There was a sign in the window of a restaurant on the square of a little town in Georgia that read: Pies like Mama used to make — $5.00. Pies like Mama tried but could not make — $7.50.
How many things in our lives challenge us to seek the familiar — the food prepared like our Mama made, the house like we grew up, the family setting we still nostalgically hold in esteem in our lives — in short, the things that desired because they are what we are used to doing or having?
I have known people who had an exceptional experience on a vacation in one place, so they tried to replicate it each year, returning to the same place, staying in the same room and hoping to repeat the joy of the last year.
More often than not, they decried the repeat visit with the words: It just was not the same. The danger in trying to replicate a an experience in the past is that there is an expectation, a bar to reach, a standard to meet.
This ignores the fact that what made the first experience wonderful was that it had no fixed expectations. Instead it was the unknown, new and uncharted. Everything that happened was fresh, and usually surprising. That is what made the experience wonderful. It had never happened before.
Jesus invited the disciples into new things. Sure, He was famous for His structure (going to worship, as was his custom). The newness of each day — and the fact that He went from experience to experience meeting needs … encouraging people … seeing new sights … teaching new lessons … telling new stories .. and generally going with the flow of life — offers us an example and hope.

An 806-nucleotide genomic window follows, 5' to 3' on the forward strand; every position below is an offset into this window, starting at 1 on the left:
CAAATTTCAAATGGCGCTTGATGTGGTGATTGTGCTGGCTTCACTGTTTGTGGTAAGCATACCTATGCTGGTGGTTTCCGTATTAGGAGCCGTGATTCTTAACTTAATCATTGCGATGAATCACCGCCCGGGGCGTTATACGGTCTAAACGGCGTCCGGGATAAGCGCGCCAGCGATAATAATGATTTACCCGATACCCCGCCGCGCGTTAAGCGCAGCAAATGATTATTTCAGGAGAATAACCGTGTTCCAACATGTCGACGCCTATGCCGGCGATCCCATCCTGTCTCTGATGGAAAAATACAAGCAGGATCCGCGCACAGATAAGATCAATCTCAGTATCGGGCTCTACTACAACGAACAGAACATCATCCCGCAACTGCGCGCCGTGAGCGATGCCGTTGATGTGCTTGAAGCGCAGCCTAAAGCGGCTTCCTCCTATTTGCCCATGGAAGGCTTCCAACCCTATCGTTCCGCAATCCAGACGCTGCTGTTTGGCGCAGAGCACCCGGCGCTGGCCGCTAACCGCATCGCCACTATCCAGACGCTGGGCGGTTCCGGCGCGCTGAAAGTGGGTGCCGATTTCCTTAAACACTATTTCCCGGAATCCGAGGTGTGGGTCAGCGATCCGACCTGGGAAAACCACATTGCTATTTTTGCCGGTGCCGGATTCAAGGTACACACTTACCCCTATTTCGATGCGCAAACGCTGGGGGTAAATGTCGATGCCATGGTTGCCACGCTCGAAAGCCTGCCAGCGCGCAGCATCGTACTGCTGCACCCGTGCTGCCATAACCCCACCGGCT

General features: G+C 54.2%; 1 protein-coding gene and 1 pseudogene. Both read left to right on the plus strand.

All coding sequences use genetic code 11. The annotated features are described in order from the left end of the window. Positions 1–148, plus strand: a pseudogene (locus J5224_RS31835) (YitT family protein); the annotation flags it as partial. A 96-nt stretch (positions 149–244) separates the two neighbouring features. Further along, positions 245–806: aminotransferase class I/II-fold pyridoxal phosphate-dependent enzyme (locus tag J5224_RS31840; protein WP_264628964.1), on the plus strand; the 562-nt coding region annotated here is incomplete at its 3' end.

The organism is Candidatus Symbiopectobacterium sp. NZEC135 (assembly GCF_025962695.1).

This example shows that we must not dig our heels into life with such unyielding determination not to allow our lives to progress. If we do, we miss out on so many experiences that God offers us. The hope is that around each corner in life is something new and exciting, defying routine and encouraging creativity.
This is the very basis of our being a people of Why not? rather than Why?
The real blessing of God walking with us each day is the same blessing of going on a hike through unknown territory — around each bend, there is something new. This keeps the travel fresh and special and offers new experiences along the way.
I lost a friend and parishioner a few weeks ago. At his funeral I shared what his son had said:
“When Dad and I hiked in the mountains, I would run to the top and invariably be called back down to where my Dad was deliberately walking the trail, not missing a thing. When I got back to him, he would show me a plant, a formation, a vista … something that I had missed by not paying attention as I worked only to get to the top.”
Part of the gift of following Jesus is taking life at His pace as He points out the really neat things we can see, experience and be blessed by along the way we have never traveled before. The road less traveled was really Jesus’ idea. Sometimes the dream is more valuable than repeating the routine.